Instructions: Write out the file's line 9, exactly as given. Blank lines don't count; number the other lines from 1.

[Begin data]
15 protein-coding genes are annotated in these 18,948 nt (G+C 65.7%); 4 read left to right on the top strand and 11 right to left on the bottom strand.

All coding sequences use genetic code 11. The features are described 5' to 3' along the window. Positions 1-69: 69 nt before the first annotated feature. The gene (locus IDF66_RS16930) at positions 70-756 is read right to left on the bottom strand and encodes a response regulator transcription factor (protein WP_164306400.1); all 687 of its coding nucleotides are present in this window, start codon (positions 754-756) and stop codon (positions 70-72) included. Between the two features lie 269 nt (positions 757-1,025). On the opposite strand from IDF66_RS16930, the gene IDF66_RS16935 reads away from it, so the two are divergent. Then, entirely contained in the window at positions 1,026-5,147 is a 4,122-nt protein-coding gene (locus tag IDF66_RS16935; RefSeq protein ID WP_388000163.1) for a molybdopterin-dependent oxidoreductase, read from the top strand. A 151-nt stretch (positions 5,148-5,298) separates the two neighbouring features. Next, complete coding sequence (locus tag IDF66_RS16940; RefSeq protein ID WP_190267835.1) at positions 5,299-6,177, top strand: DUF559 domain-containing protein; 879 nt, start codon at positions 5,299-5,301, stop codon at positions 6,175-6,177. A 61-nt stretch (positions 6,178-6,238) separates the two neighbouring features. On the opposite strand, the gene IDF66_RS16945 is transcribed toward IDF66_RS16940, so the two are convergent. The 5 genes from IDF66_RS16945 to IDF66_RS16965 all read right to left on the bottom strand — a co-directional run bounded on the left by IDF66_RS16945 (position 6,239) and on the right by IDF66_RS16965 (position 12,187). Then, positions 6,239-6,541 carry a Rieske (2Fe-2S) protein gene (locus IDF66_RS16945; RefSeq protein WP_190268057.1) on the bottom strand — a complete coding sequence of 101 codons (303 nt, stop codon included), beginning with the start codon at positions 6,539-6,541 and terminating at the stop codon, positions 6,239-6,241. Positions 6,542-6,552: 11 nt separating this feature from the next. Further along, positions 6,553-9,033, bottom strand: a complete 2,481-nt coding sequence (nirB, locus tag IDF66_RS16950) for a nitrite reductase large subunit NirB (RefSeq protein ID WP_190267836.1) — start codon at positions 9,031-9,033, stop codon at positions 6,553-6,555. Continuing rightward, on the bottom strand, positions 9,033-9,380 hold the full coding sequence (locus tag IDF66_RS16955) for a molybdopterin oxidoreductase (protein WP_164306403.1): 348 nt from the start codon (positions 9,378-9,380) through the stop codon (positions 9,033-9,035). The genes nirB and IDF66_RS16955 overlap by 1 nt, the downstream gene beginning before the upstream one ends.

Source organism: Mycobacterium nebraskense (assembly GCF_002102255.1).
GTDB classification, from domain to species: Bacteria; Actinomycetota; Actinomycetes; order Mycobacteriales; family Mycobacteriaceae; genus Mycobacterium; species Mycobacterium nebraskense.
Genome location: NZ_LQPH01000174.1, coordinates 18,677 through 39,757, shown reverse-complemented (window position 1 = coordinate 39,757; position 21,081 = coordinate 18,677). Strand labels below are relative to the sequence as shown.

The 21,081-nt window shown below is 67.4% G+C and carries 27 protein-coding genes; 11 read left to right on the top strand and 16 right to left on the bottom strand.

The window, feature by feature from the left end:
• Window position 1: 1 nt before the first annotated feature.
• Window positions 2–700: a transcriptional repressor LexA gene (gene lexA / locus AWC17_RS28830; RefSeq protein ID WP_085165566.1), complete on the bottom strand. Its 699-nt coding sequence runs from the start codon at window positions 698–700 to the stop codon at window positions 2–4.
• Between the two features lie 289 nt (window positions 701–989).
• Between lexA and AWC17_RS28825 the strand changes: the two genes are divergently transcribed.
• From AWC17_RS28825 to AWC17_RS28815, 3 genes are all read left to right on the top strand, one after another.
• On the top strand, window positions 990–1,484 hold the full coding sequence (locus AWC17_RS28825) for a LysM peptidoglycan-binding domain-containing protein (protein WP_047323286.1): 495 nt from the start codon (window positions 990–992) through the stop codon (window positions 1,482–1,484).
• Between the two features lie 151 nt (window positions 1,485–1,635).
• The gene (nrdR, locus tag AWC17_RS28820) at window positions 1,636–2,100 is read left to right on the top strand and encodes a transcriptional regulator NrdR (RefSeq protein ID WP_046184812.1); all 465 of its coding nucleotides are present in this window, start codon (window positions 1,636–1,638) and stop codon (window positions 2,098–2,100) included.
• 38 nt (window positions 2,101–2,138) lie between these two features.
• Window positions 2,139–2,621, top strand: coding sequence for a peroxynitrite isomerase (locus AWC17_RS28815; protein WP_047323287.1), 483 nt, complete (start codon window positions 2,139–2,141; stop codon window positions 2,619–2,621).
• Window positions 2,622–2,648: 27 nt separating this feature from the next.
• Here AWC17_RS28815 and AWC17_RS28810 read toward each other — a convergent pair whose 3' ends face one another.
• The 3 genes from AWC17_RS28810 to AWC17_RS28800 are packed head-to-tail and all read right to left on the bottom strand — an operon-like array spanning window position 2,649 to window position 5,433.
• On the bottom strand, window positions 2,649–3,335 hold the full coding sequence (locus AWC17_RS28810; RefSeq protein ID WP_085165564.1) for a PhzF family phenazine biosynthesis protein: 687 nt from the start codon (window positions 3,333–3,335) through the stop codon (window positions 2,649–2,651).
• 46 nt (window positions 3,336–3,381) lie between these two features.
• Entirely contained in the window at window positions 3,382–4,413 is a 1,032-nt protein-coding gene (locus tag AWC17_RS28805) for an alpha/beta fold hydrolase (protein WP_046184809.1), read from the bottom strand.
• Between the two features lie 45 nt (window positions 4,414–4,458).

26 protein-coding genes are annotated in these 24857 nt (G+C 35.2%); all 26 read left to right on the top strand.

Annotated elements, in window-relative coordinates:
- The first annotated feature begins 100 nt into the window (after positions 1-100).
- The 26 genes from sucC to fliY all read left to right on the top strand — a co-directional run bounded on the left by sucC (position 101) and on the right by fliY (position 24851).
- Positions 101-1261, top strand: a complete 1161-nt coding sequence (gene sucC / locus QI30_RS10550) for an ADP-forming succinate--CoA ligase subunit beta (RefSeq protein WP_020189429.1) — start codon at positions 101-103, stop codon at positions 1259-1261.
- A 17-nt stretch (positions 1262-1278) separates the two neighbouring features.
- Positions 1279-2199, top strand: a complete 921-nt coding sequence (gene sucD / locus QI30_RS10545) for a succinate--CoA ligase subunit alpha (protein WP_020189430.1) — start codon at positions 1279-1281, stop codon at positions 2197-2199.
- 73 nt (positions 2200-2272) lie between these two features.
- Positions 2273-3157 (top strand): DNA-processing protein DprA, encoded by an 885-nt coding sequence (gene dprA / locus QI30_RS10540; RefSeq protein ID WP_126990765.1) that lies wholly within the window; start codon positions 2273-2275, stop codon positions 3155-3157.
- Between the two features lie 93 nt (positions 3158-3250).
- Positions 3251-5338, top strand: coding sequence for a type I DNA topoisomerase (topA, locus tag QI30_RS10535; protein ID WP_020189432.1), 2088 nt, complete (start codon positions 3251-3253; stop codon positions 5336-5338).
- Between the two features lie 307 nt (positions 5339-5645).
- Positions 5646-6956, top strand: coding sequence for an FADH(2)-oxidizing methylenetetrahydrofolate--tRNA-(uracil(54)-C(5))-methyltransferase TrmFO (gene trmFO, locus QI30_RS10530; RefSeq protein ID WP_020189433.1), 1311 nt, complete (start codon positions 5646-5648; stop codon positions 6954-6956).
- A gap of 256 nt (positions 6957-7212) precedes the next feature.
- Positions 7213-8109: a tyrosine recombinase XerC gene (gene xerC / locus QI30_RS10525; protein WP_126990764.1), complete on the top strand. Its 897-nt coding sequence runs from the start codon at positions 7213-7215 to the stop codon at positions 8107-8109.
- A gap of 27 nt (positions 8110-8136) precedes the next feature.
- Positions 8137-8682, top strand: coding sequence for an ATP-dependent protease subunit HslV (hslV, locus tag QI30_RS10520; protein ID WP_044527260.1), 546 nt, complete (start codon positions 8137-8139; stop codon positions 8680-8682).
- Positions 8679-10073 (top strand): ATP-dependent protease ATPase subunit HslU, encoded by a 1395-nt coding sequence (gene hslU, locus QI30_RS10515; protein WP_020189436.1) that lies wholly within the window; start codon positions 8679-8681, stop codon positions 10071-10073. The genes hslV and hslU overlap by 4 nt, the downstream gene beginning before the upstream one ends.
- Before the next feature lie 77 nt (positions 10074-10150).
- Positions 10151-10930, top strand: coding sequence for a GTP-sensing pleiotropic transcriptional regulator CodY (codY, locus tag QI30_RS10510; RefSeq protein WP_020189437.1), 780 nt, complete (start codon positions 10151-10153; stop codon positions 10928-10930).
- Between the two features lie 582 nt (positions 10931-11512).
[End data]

• Window positions 2–700: a transcriptional repressor LexA gene (gene lexA / locus AWC17_RS28830; RefSeq protein ID WP_085165566.1), complete on the bottom strand. Its 699-nt coding sequence runs from the start codon at window positions 698–700 to the stop codon at window positions 2–4.